Scholarly or General?: Scholarly

Distinguishing features of scholarly journals and general magazines.

How Can I Tell?

Scholarly or peer-reviewed journals contain articles written by experts in academic or professional fields.  

Almost all of the library's databases will allow you to focus your search within academic, scholarly, or peer-reviewed journals.

Limiting to academic/scholarly, however, may also retrieve professional journals.  Some professors consider these scholarly, others don't.  Ask for clarification.

Look for:

  • Journal in the journal title.  You can't apply this clue blindly, and it's imperfect-- Ladies' Home Journal is not scholarly; Sex Roles is.
  • Subject specific terminology, jargon or language within the article title.
  • High page numbers.  Typically scholarly journals continuously paginate January through December.  Thus, after the publication of the first volume, you'll see high page numbers. This is an important clue--probably the one you can count on most. 
  • References or Works Cited within the article.  Look for other clues.
  • Abstract is contained within the article (useful only if you can pull up the PDF of the article).
  • Authors identified within the article as having come from a university, college, or research facility.  Imperfect.  Look for other clues.
  • Methods also called "methodology" or "materials and methods," this section describes the author's research methods: experiment, survey, data sources, etc.
  • Results, findings, or data -- this is the section of the article in which raw data are presented.
  • Conclusion -- the author's conclusions based on the analysis of the results/data.

Every scholarly research article will indicate what methods and tools were used to conduct the research, what the results were, and how the author interprets those results.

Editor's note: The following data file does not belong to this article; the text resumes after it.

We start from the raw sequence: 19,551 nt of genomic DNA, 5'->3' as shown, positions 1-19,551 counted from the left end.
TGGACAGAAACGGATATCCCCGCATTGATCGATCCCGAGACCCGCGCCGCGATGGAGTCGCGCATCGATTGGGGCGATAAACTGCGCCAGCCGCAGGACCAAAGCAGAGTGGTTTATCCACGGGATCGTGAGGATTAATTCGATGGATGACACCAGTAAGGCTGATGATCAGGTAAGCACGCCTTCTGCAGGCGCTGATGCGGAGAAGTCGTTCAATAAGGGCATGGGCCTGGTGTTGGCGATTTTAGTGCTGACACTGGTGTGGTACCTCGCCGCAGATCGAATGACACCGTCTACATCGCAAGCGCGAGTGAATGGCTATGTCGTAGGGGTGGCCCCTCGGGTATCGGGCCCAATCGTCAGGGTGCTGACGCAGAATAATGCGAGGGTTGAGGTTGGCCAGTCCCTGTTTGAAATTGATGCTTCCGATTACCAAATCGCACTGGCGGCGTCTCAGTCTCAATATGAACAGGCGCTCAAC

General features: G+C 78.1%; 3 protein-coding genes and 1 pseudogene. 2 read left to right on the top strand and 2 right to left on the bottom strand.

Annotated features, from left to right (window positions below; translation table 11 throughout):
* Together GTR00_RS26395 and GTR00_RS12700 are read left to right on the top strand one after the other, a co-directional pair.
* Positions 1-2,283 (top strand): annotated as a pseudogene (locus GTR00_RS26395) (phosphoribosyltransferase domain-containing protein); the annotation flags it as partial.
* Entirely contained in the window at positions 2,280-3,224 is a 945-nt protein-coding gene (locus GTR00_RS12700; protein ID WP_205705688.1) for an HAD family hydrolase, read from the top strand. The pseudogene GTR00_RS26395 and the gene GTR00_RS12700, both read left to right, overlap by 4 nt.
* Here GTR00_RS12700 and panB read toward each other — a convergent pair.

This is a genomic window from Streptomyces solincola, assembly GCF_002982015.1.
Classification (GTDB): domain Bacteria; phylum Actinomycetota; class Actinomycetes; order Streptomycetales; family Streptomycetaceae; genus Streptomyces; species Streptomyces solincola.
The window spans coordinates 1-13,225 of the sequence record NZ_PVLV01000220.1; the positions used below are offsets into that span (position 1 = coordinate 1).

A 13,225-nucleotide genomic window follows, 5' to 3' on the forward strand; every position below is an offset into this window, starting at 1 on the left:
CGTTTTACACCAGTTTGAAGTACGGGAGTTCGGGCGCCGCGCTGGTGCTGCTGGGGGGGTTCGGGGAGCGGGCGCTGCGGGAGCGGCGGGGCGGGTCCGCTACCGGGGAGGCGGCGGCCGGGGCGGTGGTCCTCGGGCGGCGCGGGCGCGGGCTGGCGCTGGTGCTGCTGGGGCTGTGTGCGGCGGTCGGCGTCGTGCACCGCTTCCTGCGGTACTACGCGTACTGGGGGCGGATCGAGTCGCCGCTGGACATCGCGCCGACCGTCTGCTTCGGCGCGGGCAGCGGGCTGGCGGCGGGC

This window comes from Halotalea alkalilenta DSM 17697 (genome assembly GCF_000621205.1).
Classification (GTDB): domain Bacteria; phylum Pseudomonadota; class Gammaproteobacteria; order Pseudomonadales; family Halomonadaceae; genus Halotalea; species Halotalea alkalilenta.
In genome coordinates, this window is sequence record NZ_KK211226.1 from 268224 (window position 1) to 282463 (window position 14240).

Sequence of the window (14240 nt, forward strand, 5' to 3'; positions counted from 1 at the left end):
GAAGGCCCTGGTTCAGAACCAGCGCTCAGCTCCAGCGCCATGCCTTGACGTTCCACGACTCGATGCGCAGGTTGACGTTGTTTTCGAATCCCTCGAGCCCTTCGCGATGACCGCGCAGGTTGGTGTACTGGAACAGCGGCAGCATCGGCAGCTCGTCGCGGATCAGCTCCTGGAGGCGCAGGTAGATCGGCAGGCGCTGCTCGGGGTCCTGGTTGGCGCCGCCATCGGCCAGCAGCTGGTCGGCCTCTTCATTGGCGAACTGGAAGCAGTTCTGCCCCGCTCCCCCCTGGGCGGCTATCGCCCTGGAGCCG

View some sample citations below to compare scholarly and non-scholarly journal articles.  Still unsure?  Check Ulrich's Periodicals Directory for the definitive word on whether your source is scholarly or general.

Image source: Syker Fotograf.  GNU GPL.  Wikimedia Commons.   

Scholarly

       

 

Scholarly Journals
Appearance

Generally have a sober, serious look. May contain graphs and charts, but will have few photographs or ads. Use scholarly language specific to the profession or field.

Audience

Academics, researchers, professionals.

Authors

Researchers or scholars in the field.

Content

Original scholarly research for a particular profession, field, or subject.

References

Will almost always include a list of citations, Works Cited, or Bibliography.

Also Called

Academic, peer-reviewed, juried, refereed.  Scholarly journals that are reviewed by experts are called peer-reviewed, juried, or refereed.  Not all scholarly journals are peer-reviewed.

Is it a Research Article?

Be aware that not everything you encounter in scholarly journals will be a research article.  Scholarly journals contain book reviews, commentary, editorials, and literature reviews.

 

Identify a Scholarly Journal Article

Peer Reviewed